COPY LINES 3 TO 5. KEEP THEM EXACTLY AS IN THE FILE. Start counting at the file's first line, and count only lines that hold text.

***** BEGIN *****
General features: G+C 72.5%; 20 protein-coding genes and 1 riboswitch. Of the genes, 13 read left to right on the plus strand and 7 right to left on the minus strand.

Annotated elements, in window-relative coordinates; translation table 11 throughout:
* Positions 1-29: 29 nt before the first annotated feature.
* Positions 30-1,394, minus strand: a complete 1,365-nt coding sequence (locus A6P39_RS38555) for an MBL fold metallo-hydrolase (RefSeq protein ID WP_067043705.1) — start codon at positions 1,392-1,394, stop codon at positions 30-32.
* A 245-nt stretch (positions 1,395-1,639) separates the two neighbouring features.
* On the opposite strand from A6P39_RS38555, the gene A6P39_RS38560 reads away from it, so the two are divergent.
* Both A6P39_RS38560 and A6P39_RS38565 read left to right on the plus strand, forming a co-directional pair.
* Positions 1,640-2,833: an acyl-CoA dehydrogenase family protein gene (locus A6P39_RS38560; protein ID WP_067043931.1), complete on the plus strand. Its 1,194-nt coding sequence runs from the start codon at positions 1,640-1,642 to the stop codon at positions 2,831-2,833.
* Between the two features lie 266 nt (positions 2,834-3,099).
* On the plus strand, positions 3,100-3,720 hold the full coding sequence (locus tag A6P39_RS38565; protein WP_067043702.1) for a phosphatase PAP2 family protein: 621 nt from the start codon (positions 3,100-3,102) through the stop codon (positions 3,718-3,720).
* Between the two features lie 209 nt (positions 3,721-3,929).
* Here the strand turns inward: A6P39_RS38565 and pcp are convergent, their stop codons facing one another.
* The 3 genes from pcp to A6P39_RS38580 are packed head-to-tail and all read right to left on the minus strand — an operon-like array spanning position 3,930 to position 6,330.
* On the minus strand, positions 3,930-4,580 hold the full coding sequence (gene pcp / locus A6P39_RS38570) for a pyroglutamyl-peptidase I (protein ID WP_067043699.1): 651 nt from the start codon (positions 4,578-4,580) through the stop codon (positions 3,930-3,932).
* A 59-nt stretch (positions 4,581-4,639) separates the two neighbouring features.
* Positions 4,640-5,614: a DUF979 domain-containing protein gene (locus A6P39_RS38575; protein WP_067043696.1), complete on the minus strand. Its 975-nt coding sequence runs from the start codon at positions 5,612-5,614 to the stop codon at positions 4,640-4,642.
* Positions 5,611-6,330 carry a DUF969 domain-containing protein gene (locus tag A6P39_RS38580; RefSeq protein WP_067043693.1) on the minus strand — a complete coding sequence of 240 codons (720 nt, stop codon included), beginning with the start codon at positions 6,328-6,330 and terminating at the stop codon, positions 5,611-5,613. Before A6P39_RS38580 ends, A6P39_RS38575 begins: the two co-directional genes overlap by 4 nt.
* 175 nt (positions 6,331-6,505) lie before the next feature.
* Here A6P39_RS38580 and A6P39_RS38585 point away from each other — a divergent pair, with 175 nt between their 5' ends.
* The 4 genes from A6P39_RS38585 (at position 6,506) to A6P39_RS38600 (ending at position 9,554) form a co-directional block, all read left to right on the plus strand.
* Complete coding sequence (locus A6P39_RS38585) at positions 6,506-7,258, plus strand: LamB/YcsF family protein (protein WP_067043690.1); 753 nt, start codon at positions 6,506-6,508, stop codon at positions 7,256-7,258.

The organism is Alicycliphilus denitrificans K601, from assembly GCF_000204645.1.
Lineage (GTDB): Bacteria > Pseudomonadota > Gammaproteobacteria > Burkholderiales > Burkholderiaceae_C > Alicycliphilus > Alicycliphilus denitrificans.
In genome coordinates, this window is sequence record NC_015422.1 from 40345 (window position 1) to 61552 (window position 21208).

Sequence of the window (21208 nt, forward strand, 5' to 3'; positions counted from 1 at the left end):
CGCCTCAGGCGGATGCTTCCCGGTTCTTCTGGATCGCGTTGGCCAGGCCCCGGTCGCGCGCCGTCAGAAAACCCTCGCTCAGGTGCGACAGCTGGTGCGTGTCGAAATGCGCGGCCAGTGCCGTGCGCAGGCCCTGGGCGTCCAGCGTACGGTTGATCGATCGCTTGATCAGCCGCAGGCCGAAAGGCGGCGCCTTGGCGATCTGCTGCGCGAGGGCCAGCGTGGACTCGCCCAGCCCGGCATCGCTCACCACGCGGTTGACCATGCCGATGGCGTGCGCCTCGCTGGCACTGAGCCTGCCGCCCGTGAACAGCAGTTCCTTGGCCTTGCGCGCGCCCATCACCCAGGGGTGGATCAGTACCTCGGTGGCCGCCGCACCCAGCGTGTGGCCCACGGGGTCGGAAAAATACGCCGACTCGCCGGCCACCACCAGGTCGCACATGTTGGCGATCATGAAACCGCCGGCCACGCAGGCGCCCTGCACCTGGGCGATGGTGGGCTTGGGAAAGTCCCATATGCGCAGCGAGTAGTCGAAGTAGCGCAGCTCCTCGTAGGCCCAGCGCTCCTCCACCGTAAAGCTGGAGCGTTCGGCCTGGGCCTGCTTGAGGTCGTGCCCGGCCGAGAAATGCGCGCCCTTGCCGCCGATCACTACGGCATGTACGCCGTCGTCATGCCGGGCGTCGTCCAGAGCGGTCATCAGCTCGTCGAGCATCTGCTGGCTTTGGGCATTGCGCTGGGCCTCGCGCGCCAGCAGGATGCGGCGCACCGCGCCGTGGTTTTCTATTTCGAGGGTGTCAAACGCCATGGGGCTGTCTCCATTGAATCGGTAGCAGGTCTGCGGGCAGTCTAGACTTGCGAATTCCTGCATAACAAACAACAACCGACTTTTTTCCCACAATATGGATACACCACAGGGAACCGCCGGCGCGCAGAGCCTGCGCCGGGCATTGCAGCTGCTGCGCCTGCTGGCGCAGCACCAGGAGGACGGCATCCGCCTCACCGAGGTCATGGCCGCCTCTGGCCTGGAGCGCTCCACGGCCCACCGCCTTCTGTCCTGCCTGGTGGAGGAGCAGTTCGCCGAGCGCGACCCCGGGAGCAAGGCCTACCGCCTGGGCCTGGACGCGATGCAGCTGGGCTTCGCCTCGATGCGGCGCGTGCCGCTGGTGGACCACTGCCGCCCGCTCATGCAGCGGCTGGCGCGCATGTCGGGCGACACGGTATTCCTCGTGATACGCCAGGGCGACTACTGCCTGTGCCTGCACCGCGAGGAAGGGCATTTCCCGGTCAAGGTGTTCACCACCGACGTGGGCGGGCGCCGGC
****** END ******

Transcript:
* Positions 1-29: 29 nt before the first annotated feature.
* Positions 30-1,394, minus strand: a complete 1,365-nt coding sequence (locus A6P39_RS38555) for an MBL fold metallo-hydrolase (RefSeq protein ID WP_067043705.1) — start codon at positions 1,392-1,394, stop codon at positions 30-32.
* A 245-nt stretch (positions 1,395-1,639) separates the two neighbouring features.